Users not only dislike pop-ups, they transfer their dislike to the advertisers behind the ad and to the website that exposed them to it. In a survey of 18,808 users, more than 50% reported that a pop-up ad affected their opinion of the advertiser very negatively and nearly 40% reported that it affected their opinion of the website very negatively. The Most Hated Advertising Techniques

And, in these circumstances, the advertiser is the library itself. ( O_o )

At least Googlebot thinks they’re mobile friendly.

The post Does Google think Your Library is Mobile Friendly? appeared first on LibUX.

FOSS4Lib Upcoming Events: hosted pbx denver

Thu, 2014-11-27 05:02
Date: Thursday, November 27, 2014 (All day)Supports: DMP Online

Last updated November 27, 2014. Created by fredwhite on November 27, 2014.
Log in to edit this page.

Get the voip connection for the business as well as resident purpose. For more information of the phones systems and voip connection visit here.

HangingTogether: “Managing Monsters”? Academics and Assessment

Wed, 2014-11-26 21:17

Recently in the London Review of Books Marina Warner explained why she quit her post at the University of Essex. I found it a shocking essay. Warner was pushed out because she is chairing the Booker Prize committee this year, in addition to delivering guest lectures at Oxford. (If those lectures are anything like Managing Monsters (1994), they will probably change the world.) Warner’s work – as a creative writer, scholar, public intellectual – does not count in the mechanics of assessment, which includes both publishing and teaching.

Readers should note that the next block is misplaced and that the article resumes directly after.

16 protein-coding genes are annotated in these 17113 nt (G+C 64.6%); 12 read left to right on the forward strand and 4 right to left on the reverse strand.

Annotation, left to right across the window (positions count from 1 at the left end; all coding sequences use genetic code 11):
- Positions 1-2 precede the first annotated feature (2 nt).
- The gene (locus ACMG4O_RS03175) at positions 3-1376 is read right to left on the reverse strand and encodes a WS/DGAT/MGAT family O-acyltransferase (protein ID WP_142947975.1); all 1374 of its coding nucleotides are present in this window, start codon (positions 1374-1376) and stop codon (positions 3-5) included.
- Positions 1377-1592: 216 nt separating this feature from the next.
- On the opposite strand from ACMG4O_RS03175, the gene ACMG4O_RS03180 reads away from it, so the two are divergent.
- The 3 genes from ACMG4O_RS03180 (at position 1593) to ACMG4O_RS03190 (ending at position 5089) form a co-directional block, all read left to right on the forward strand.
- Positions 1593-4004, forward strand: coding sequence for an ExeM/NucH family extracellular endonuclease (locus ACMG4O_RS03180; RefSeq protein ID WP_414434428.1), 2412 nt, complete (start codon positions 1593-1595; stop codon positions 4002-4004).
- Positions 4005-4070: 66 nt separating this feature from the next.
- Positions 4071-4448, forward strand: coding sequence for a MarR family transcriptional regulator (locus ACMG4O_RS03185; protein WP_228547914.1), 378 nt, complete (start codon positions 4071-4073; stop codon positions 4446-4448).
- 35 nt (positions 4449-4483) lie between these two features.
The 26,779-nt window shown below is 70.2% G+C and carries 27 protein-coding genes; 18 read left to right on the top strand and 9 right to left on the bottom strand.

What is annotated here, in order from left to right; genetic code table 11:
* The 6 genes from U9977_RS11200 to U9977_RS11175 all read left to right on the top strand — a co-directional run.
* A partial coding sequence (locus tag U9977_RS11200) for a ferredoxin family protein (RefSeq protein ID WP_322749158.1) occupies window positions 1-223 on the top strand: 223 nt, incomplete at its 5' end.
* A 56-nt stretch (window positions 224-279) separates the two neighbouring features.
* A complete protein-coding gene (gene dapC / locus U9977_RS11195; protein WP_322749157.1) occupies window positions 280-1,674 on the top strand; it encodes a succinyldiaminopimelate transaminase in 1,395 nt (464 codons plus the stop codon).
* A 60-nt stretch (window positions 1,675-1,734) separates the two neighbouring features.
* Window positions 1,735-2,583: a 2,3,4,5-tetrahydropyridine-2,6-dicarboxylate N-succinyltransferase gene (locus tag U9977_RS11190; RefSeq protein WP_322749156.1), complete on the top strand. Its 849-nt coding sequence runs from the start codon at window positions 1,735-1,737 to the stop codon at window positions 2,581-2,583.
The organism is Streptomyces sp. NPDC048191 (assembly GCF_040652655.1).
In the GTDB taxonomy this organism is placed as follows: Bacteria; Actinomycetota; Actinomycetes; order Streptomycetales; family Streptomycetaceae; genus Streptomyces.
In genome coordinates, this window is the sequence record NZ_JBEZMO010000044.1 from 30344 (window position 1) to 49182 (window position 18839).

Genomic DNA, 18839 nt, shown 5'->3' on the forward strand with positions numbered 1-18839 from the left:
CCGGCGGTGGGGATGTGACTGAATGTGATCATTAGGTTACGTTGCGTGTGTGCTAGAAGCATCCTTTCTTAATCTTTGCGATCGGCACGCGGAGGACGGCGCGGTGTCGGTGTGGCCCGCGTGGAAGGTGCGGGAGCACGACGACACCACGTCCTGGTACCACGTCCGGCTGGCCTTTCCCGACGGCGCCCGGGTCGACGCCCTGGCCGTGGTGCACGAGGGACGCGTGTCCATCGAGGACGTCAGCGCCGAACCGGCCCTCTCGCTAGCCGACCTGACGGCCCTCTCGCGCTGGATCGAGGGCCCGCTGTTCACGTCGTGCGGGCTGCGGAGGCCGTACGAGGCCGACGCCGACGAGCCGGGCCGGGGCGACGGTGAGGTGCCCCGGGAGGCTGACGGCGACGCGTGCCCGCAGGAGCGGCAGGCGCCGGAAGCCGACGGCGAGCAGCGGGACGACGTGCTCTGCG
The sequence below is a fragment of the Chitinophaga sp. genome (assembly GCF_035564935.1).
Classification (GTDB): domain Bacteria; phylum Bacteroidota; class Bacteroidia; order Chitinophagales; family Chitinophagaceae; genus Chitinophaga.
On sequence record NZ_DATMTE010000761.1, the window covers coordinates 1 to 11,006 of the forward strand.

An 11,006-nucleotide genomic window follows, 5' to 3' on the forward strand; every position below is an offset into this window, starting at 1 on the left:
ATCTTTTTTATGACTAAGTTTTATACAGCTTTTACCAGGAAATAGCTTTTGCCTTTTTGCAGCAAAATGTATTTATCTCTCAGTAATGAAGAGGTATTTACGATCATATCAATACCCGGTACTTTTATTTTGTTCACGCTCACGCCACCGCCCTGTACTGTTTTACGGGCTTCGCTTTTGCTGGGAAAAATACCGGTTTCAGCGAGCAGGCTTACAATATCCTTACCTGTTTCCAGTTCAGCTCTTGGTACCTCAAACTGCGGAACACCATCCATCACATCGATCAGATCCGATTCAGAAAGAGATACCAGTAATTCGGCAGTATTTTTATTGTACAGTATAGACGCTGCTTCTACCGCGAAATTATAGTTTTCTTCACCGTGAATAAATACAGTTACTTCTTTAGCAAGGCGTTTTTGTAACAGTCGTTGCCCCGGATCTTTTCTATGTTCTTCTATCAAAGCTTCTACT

Warner opens her LRB essay with the library at Essex as the emblem of the university: “New brutalism! Rarely seen any so pure.” I don’t want to make light of the beautifully-written article, which traces changes over time in the illustrious and radical reputation of the University of Essex since it was founded in the 60s. Originally Warner had enthusiastic support, which later waned when a new vice-chancellor muttered, “‘These REF stars – they don’t earn their keep.”

Warner’s is just the latest high-profile critique about interference in research by funders and university administrators.  The funniest I’ve read is a “modest proposal” memo mandating university-wide use of research assessment tools that have acronyms such as Stupid, Crap, Mess, Waste, Pablum, and Screwed.

I have been following researchers’ opinions about management of information about research ever since John MacColl synthesized assessment regimes in five countries. This past spring John sent me an opinion piece from the Times Higher in which the author, a REF coordinator himself, despairs about the damage done by years of assessment to women’s academic careers, to morale, to creativity, and to education and research. During my visits to the worlds of digital scholarship, I invariably hear of the failure of assessment regimes for the humanities, the digital humanities, digital scholarship, and e-research.